France has formally banned domestic flights on short routes that can be covered by train in less than two-and-a-half hours in a move aimed at reducing airline emissions.
The change, which came into effect on Tuesday, will mostly rule out air trips between Paris and regional hubs such as Nantes, Lyon and Bordeaux, with connecting flights unaffected.
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Max Boycoff, chairman of environmental studies at the University of Colorado, Boulder, said the French law will be a test case for governments around the world.
“While this material impact is quite minimal – only 2 percent of global emissions come from aviation – in symbolic ways, it has a lot of purchase,” he told Al Jazeera. “The way in which this generates conversations, much like the one we’re having now, can open up further possibilities for emissions cuts elsewhere.”
He noted rail travel represents about one-third of the hydrocarbon emissions compared with flights.
“Everything does count and the ways we get from place to place does matter, and transportation overall contributes to somewhere between one-quarter and 30 percent of global emissions. This demonstrates the power of climate policy action,” Boycoff said.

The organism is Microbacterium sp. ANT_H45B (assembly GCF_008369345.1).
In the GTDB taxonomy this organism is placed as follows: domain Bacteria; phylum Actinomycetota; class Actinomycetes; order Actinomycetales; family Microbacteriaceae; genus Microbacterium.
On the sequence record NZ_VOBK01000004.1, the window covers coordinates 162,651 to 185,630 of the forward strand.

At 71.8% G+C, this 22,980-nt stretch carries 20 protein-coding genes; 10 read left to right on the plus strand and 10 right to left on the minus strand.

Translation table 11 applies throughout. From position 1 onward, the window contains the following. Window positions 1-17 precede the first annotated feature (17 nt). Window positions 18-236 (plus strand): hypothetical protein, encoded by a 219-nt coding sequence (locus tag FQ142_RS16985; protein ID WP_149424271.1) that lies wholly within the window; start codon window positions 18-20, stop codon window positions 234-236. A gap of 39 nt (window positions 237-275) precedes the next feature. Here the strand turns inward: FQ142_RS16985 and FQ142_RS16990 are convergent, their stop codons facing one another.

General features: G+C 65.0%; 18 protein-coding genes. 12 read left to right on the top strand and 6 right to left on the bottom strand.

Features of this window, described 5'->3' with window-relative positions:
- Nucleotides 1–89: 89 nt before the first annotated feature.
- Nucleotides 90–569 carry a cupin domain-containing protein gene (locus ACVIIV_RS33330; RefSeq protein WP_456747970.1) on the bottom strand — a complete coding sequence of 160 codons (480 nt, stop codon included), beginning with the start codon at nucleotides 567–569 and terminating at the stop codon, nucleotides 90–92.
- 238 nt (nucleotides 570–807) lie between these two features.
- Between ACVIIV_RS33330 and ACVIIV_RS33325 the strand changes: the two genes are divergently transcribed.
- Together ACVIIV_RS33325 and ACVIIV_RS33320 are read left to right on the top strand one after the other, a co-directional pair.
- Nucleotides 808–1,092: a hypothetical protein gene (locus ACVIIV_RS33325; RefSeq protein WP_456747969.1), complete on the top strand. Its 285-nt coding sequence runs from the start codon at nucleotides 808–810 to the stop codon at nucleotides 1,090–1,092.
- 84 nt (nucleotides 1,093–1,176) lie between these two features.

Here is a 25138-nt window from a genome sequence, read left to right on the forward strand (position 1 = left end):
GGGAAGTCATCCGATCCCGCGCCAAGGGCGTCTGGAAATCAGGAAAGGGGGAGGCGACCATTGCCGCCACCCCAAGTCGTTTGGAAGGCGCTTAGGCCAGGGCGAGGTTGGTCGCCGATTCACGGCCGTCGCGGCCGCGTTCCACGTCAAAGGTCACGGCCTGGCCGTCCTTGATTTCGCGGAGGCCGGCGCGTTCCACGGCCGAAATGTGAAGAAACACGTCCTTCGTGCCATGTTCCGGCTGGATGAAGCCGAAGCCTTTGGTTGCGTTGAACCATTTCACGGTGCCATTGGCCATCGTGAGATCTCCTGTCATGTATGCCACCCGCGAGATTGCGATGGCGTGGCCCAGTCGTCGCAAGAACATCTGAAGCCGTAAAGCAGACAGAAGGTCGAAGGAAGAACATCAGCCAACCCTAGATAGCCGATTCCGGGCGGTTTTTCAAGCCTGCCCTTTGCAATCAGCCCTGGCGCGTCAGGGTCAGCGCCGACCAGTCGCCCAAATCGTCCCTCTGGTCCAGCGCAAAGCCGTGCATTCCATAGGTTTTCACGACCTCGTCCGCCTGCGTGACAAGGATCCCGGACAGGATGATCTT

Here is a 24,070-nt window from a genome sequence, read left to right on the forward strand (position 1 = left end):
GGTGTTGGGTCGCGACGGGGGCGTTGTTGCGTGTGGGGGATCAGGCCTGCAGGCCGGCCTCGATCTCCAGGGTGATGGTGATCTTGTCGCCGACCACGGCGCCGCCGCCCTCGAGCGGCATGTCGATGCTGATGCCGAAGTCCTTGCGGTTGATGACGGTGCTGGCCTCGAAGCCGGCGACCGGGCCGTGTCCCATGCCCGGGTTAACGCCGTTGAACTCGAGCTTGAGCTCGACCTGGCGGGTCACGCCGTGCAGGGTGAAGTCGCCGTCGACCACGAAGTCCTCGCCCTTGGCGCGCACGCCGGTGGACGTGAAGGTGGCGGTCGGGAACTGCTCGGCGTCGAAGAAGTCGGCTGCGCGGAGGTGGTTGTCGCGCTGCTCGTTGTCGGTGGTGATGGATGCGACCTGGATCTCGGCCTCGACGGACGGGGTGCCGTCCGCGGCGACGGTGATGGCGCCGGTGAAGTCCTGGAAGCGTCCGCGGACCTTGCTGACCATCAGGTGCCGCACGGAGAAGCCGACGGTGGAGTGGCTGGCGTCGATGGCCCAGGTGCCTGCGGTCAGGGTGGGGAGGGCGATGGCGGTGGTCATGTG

Although the measure was included in a 2021 climate law and already applied in practice, some airlines had asked the European Commission to investigate whether it was legal.
The law specifies train services on the same route must be frequent, timely and well-connected to meet the needs of passengers who would otherwise travel by air – and able to absorb the increase in passenger numbers.
Laurent Donceel, interim head of industry group Airlines for Europe (A4E), said governments should support “real and significant solutions” to airline emissions, rather than “symbolic bans”.
A4E highlighted its own net zero by 2050 strategy, which includes switching from jet fuel to non-fossil sources and deploying battery or hydrogen-powered aircraft.
The step comes as French politicians have also debated how to reduce emissions from private jets.